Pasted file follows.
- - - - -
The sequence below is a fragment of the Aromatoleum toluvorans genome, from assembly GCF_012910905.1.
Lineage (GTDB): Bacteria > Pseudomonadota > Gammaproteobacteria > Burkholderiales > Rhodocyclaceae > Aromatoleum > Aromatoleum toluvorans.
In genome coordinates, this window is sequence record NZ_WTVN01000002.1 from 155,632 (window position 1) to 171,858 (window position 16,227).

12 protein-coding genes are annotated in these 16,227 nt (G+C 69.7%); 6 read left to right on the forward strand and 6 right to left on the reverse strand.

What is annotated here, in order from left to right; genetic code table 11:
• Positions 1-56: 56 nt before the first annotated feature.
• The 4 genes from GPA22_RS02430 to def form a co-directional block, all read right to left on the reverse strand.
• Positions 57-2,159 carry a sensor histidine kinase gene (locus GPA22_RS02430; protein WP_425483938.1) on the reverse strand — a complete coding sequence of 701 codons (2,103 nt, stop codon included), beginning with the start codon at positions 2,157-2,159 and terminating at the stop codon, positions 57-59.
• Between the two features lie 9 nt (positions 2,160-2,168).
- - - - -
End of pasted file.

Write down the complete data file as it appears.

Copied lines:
The sequence below is a fragment of the Aromatoleum toluvorans genome, from assembly GCF_012910905.1.
Lineage (GTDB): Bacteria > Pseudomonadota > Gammaproteobacteria > Burkholderiales > Rhodocyclaceae > Aromatoleum > Aromatoleum toluvorans.
In genome coordinates, this window is sequence record NZ_WTVN01000002.1 from 155,632 (window position 1) to 171,858 (window position 16,227).

12 protein-coding genes are annotated in these 16,227 nt (G+C 69.7%); 6 read left to right on the forward strand and 6 right to left on the reverse strand.

What is annotated here, in order from left to right; genetic code table 11:
• Positions 1-56: 56 nt before the first annotated feature.
• The 4 genes from GPA22_RS02430 to def form a co-directional block, all read right to left on the reverse strand.
• Positions 57-2,159 carry a sensor histidine kinase gene (locus GPA22_RS02430; protein WP_425483938.1) on the reverse strand — a complete coding sequence of 701 codons (2,103 nt, stop codon included), beginning with the start codon at positions 2,157-2,159 and terminating at the stop codon, positions 57-59.
• Between the two features lie 9 nt (positions 2,160-2,168).